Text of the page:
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I'm making a pool game. I've separated the gameplay logic and the physics into two systems, entities and physics. Each entity holds a reference to a body which the physics system uses. The body itself holds a reference back to it's owner. When an entity collides with another entity, the Collided(Entity other) method is called on both.

What I'm trying to do now is to play a sound when both entities colliding are of a certain subclass. I'm not sure how to do that. I could do it in the Collided method, but then the sound would be played two times at the same time, since the method was called on both entities.

How do you suggest I do this?

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Maybe collect all collisions each frame and only act on a pair (i.e. treat A colliding with B and B colliding with A as one event). –  George Duckett Apr 13 '12 at 14:20
    
I already act on pairs, and that's where I basically do: a.Collided(b); b.Collided(a); Although my problem is how I should organize the system for registering such entity-class combinations for events. –  Eric McLoughlin Apr 13 '12 at 14:25
    
@EricMcLoughlin that's two events. –  kaoD Apr 13 '12 at 14:52
    
Those events, yeah. But I want to trigger an event for the collision, passing in both entities as well. The question is where do I keep that method? –  Eric McLoughlin Apr 13 '12 at 15:43
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2 Answers

Add a flag to your Collided method, and when you call a pair of Collided events only have one of them process the sound (AUDIBLE and SILENT are simply constants for TRUE and FALSE):

a.Collided(b, AUDIBLE); b.Collided(a, SILENT);

This method is very simple, but it does require that you are calling the events in pairs... in other words, that they are explicitly called right next to each other for each collision. Another method, and this is similar to what @GeorgeDuckett was suggesting, is this:

a.Collided(b);
b.Collided(a);
Sound.collision(a,b);

Regardless of whether you have the sound code external to the objects or inside them, you will be doing a table lookup in the end... asking the sound system if it has a sound that matches objects a and b in either order. Make sure that this query is order independant... it should return the same result for (b,a) and (a,b). If you will not have every combination possible, you should also have failthrough logic... for example, you might have a generic 'a' sound that you use when there is no specific sound for collisions with 'b' (or vice versa, of course).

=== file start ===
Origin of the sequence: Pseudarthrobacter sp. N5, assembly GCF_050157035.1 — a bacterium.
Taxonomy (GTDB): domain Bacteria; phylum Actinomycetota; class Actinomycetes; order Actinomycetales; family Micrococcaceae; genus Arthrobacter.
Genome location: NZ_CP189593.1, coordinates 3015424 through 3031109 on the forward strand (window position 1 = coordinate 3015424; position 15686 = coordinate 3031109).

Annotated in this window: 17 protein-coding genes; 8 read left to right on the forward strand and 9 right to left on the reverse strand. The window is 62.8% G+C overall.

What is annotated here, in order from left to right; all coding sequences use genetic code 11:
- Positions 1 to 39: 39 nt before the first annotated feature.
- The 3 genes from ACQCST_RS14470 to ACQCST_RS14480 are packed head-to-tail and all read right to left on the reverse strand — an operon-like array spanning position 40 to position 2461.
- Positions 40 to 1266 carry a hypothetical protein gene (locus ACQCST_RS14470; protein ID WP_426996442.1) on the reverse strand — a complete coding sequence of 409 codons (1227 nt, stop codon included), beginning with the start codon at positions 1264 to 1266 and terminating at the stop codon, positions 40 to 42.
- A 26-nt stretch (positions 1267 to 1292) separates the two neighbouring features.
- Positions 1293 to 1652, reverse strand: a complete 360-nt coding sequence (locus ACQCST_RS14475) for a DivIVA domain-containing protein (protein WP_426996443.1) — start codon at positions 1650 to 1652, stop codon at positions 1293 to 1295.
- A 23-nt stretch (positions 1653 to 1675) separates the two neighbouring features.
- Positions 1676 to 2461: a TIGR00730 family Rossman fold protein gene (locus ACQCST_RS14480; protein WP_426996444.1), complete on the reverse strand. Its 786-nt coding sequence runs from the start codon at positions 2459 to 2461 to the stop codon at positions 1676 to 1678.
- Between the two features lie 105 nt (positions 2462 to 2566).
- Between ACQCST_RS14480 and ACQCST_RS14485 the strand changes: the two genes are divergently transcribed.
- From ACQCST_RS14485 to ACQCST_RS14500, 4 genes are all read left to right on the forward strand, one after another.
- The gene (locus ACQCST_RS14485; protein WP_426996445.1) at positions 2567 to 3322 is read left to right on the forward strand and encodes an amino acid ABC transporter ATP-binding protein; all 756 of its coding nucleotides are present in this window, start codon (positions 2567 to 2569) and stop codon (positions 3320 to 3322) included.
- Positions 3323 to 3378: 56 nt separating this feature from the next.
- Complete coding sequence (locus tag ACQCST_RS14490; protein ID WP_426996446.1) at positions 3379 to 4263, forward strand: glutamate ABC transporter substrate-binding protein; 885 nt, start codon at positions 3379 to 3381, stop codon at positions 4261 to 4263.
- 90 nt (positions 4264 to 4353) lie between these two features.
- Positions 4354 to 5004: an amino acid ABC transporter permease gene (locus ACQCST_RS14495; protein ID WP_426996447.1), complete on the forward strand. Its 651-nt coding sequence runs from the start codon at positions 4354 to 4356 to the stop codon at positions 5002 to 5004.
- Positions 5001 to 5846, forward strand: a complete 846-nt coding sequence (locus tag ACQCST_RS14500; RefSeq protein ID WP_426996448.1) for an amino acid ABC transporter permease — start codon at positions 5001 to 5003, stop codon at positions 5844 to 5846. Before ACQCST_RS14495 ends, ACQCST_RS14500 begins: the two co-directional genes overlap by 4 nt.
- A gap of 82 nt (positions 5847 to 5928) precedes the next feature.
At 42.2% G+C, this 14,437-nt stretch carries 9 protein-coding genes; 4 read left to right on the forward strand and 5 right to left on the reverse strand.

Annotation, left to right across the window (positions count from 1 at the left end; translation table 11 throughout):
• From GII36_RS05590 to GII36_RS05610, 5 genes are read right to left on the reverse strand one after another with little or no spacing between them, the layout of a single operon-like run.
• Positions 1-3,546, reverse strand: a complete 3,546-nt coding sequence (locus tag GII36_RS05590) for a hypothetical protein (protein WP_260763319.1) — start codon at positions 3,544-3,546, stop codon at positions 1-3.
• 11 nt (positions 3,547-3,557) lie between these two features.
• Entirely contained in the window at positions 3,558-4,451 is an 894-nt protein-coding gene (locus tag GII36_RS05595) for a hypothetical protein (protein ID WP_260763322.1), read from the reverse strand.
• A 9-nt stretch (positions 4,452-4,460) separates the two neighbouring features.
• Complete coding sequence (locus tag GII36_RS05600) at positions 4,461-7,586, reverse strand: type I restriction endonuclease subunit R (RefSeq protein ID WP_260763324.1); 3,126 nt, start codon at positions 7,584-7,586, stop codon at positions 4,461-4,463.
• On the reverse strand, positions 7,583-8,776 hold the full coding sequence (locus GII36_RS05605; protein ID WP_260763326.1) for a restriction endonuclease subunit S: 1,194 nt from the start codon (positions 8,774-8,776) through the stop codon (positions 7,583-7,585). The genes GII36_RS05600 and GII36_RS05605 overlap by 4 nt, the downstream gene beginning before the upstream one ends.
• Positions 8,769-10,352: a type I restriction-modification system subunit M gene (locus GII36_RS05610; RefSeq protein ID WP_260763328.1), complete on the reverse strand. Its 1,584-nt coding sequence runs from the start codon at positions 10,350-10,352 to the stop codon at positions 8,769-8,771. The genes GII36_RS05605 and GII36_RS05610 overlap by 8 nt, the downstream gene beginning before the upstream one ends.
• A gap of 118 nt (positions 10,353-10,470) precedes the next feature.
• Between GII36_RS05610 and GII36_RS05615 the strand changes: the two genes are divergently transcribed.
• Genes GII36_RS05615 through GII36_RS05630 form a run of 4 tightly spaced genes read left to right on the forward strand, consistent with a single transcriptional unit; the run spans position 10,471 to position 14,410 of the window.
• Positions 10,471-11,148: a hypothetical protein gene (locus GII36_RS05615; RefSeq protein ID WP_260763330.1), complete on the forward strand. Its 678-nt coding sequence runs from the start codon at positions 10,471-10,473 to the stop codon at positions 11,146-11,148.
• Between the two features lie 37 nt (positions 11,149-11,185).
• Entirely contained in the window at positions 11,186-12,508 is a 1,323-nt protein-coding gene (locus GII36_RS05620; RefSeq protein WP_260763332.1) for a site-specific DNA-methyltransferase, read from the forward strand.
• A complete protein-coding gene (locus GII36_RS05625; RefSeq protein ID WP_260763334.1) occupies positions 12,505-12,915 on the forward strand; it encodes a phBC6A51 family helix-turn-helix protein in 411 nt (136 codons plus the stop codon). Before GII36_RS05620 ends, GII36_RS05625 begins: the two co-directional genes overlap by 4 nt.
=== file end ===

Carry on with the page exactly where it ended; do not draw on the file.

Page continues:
Both of these suggestions require locality; they require that you are processing both sides of the collision at once. If your code looks like this you will need a different answer:

for each object
  ...

  object.Collided(other);
end
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I do process them in pairs. The code at the top you're suggesting should work, but what if I want to add sound events between another combination? Then I would either be forced to duplicate sound code or sort the entities so that a certain entity-class would appear on a certain side of the call on every call using that combination. I think I'll actually stick to using the second approach as I thought of myself in the beginning. The problem I have though, is in what class I should keep the two-sided collision callback. –  Eric McLoughlin Apr 13 '12 at 15:40
    
When you process the sound, it should not matter which object is the caller and which the callee; for example, there should be no difference between CueStick.Collided(Ball) and Ball.Collided(CueStick), as far as the sound is concerned. You should be calling out to a list of sounds that is object agnostic. –  Myrddin Emrys Apr 13 '12 at 15:52
    
I'm not sure what you mean when you're saying that the list of sounds should be object agnostic. Can you elaborate a bit more? –  Eric McLoughlin Apr 13 '12 at 15:56
    
I added additional clarification in the answer. The end result is a lookup... a query to see if there is a sound for the combination (a,b). You might, for example, sort sounds alphabetically. In this case, collisions between a Ball and a Stick might be stored as 'CollideBallStick' because you always list them alphabetically (never CollideStickBall). How you organize them is up to you, this is merely one possibility. –  Myrddin Emrys Apr 13 '12 at 16:00
    
That's a pretty good idea, thank you. –  Eric McLoughlin Apr 13 '12 at 16:04
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I am fairly new to this, but I would make the collided method a trigger for the individual call to each collide. Then you can keep the same call, but it would allow you test for type and then call the sound before each separate collision call is made.

I may be way off base, but they seems like the most logical approach since the sound would need to be triggered once and only when certain objects collide.

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